By Hope Warshaw, MMSc, RD, CDE, diabetes educator, consultant, and member of the CanAm Care advisory board; and Riva Greenberg, diabetes patient-expert, author, speaker, and Huffington Post columnist.
Low blood sugar can affect physical and mental reaction times as well as coordination. So, when you have a low, you are at greater risk for falling, being in an accident, or embarrassing yourself by doing something poorly that you'd normally do well. Essentially, your brain is running out of fuel to use. It's important to understand the symptoms of low blood sugar and how to correct and prevent a low.
Signs and Symptoms of Low Blood Sugar
There are three progressive stages of low blood sugar: mild, moderate, and severe. If you don't correct a low blood sugar quickly, your blood sugar levels can continue to fall, and more severe symptoms may occur. Most people find that they have their own unique set of signs and symptoms to alert them to low blood sugar. If you've had a low blood sugar episode see if you can identify your signs and symptoms below. Also, become familiar with the range of signs and symptoms. As you move from one stage of severity to the next, the signs and symptoms change. Your unique symptoms may change over time as well.
If you have a young child with diabetes who can't tell you when his or her blood sugar is low, it can be difficult to know. Some signs to look for are if your child is very tired, irritable, crying, clumsy, staring off into space, or being unusually quiet or fussy. Check your child's blood sugar if you are suspicious. Over time you will get to know the signs.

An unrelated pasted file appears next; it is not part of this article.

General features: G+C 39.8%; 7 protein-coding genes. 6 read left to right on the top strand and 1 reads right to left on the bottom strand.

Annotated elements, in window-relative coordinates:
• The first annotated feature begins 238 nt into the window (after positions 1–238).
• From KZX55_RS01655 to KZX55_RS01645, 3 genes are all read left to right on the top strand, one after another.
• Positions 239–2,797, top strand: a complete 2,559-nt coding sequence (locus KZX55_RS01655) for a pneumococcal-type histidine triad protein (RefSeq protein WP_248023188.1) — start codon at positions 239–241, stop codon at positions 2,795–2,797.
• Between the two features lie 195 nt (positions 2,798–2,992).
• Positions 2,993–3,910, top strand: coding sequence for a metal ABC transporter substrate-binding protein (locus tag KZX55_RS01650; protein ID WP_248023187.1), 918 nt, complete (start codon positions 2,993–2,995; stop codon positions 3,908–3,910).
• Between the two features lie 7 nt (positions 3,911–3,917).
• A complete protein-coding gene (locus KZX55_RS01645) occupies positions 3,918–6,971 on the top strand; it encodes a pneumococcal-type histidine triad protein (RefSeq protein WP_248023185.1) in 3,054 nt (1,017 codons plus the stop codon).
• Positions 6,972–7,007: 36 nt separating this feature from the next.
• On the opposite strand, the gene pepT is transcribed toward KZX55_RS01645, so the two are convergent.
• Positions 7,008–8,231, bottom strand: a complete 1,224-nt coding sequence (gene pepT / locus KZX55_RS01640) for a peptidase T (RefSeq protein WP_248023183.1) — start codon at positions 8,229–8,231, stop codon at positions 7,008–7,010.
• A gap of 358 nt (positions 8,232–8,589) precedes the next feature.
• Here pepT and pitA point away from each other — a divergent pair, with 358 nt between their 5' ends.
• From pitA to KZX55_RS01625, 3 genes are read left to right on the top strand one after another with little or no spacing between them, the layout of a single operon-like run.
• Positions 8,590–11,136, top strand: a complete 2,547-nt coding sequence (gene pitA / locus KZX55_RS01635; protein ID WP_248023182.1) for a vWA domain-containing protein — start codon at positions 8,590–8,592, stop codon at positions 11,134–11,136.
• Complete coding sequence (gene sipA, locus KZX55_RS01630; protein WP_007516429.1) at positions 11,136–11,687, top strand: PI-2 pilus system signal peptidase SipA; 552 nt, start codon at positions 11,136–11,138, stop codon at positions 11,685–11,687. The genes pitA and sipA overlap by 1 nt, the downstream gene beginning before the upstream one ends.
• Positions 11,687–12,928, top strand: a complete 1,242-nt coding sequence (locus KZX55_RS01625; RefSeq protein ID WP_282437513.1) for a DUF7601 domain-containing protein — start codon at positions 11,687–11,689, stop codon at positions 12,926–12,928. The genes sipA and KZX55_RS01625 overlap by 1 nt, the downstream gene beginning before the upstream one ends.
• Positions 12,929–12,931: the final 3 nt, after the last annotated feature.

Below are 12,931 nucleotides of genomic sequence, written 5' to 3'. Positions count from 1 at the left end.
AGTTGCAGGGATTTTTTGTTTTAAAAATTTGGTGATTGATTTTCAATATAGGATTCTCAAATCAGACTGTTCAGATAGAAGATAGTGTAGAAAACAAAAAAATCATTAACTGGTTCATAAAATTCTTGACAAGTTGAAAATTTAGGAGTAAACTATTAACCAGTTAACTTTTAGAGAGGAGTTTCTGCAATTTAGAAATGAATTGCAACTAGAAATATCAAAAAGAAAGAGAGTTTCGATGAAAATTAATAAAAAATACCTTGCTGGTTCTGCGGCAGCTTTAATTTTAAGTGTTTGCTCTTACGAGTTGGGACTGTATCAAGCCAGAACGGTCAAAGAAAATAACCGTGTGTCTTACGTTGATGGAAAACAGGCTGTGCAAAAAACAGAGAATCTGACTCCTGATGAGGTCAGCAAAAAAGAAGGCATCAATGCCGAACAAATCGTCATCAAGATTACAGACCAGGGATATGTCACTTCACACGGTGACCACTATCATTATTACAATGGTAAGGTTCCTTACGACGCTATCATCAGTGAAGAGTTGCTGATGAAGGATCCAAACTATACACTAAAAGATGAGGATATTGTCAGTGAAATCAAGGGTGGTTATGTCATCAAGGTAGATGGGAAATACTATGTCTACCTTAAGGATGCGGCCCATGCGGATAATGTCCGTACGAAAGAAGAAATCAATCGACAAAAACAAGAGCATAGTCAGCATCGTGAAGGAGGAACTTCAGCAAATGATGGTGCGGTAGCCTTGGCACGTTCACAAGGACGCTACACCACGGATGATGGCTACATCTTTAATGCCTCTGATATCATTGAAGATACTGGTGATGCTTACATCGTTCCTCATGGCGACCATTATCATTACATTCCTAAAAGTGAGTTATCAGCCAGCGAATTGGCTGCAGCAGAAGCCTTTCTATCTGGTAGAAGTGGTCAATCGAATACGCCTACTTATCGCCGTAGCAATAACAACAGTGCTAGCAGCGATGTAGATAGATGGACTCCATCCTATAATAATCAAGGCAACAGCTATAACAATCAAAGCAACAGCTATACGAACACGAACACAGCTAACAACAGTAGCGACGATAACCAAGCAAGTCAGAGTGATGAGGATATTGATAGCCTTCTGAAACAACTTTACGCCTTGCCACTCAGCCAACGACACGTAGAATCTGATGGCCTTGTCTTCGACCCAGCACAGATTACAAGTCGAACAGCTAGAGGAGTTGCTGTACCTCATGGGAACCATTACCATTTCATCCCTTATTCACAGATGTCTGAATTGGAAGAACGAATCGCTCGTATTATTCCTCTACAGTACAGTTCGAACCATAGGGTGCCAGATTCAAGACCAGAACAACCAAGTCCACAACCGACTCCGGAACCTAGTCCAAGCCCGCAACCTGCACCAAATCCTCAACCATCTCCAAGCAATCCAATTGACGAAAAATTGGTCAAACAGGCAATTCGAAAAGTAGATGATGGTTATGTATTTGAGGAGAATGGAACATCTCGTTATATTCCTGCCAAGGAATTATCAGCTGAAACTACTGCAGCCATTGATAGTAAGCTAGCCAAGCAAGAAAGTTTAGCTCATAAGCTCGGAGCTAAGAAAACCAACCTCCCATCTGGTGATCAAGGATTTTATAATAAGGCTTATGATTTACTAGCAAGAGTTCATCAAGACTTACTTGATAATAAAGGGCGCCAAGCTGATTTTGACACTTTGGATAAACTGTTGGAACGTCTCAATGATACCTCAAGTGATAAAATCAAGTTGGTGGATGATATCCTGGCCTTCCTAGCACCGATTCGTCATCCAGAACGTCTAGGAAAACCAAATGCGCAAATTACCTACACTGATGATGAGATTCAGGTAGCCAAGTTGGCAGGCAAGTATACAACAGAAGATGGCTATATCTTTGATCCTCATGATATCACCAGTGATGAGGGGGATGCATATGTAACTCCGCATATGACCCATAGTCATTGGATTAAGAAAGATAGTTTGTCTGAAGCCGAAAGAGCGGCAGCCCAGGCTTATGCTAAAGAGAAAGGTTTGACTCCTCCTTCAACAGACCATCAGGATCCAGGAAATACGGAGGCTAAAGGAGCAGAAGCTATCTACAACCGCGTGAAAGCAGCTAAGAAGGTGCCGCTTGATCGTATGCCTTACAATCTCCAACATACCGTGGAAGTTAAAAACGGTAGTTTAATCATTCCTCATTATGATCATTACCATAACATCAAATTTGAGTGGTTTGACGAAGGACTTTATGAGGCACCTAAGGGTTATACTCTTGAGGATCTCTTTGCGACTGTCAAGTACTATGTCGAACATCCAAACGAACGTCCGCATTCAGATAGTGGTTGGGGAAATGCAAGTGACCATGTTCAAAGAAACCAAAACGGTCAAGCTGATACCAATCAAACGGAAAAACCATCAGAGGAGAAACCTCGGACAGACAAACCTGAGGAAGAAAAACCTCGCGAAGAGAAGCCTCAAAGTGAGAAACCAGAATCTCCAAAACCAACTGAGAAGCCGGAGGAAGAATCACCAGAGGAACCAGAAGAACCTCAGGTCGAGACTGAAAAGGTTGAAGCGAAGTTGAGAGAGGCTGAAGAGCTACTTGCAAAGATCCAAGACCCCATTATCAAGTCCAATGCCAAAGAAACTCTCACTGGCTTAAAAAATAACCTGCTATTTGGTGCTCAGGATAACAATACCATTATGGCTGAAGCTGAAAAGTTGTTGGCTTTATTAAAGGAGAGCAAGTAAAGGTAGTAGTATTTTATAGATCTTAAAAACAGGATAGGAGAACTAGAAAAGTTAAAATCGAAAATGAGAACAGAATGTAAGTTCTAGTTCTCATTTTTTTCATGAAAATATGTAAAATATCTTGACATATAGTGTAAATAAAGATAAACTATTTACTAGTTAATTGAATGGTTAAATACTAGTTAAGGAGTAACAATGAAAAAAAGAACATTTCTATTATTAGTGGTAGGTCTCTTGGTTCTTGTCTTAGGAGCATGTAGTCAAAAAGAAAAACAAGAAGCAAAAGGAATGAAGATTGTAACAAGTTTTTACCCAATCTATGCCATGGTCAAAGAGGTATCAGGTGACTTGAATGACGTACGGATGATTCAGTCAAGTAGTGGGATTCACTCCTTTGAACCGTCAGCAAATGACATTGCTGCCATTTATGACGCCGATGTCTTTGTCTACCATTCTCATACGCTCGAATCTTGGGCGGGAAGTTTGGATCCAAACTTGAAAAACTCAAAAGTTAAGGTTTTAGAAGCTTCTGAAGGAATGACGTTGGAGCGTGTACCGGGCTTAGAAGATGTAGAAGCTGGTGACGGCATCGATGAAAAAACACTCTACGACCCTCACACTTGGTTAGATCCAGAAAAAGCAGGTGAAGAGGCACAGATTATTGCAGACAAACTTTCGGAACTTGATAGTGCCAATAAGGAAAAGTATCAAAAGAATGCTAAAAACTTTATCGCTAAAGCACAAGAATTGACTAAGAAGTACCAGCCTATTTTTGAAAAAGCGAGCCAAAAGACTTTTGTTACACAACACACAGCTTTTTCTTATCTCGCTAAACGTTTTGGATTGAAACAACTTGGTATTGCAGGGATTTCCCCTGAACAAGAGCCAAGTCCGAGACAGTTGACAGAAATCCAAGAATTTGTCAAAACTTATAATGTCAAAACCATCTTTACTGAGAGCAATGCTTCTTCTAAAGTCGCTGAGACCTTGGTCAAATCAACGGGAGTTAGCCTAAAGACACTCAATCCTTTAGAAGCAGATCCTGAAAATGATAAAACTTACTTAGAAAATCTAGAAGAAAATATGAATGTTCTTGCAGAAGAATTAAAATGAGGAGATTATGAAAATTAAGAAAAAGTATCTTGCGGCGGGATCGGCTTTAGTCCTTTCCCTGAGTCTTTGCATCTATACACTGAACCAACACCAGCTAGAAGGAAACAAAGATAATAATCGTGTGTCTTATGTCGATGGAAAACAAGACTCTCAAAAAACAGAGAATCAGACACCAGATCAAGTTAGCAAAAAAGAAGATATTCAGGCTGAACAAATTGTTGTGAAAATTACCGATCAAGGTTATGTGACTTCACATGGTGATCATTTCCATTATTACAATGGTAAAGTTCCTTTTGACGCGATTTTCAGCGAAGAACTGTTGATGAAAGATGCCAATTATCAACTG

Signs of Mild Low Blood Sugar
- shakiness, trembling
- blurred vision
- dizziness (feeling lightheaded)
- not thinking clearly
- feeling nervous or anxious
- being weak
- numbness, tingling of mouth and lips
- sudden hunger
- heart beating fast
Signs of Moderate Low Blood Sugar
- lack of coordination
- personality change
- difficulty speaking
Signs of Severe Low Blood Sugar
- becoming unconscious
- having seizures or convulsions
- unable to correct the low by yourself
- you need help from another person
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One of my recent goals is to start stockpiling necessary items. I have no evidence that says I need to stockpile but I come from a family of preparers and I want to be prepared. Insulin, test strips, Metformin, vitamins, and Yaz are all on my list of items to keep, but I keep having issue accumulating much thanks to doctors and insurance. And budget. I’m always keeping an eye out for emergency situations. My family has an emergency plan and we all keep some resources stocked in...